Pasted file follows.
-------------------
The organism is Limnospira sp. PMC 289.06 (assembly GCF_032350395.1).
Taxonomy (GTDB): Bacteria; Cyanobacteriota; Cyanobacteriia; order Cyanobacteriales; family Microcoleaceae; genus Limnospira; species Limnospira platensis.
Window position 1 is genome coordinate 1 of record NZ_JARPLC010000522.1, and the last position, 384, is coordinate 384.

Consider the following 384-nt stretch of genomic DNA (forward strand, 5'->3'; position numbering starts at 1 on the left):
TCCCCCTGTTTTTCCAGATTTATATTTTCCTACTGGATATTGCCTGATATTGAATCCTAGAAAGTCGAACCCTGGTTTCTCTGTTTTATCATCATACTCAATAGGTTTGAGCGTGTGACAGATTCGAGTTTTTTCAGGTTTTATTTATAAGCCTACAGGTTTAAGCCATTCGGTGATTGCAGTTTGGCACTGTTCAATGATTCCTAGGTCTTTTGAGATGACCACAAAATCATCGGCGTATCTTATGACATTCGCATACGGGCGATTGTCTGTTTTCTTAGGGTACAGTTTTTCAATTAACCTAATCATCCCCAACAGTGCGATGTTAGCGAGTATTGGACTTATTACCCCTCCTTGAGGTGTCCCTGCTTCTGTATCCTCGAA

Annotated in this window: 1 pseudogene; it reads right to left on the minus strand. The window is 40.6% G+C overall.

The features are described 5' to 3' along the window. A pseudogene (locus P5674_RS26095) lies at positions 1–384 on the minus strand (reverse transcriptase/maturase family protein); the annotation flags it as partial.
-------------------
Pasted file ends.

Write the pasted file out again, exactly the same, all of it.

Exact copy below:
The organism is Limnospira sp. PMC 289.06 (assembly GCF_032350395.1).
Taxonomy (GTDB): Bacteria; Cyanobacteriota; Cyanobacteriia; order Cyanobacteriales; family Microcoleaceae; genus Limnospira; species Limnospira platensis.
Window position 1 is genome coordinate 1 of record NZ_JARPLC010000522.1, and the last position, 384, is coordinate 384.

Consider the following 384-nt stretch of genomic DNA (forward strand, 5'->3'; position numbering starts at 1 on the left):
TCCCCCTGTTTTTCCAGATTTATATTTTCCTACTGGATATTGCCTGATATTGAATCCTAGAAAGTCGAACCCTGGTTTCTCTGTTTTATCATCATACTCAATAGGTTTGAGCGTGTGACAGATTCGAGTTTTTTCAGGTTTTATTTATAAGCCTACAGGTTTAAGCCATTCGGTGATTGCAGTTTGGCACTGTTCAATGATTCCTAGGTCTTTTGAGATGACCACAAAATCATCGGCGTATCTTATGACATTCGCATACGGGCGATTGTCTGTTTTCTTAGGGTACAGTTTTTCAATTAACCTAATCATCCCCAACAGTGCGATGTTAGCGAGTATTGGACTTATTACCCCTCCTTGAGGTGTCCCTGCTTCTGTATCCTCGAA

Annotated in this window: 1 pseudogene; it reads right to left on the minus strand. The window is 40.6% G+C overall.

The features are described 5' to 3' along the window. A pseudogene (locus P5674_RS26095) lies at positions 1–384 on the minus strand (reverse transcriptase/maturase family protein); the annotation flags it as partial.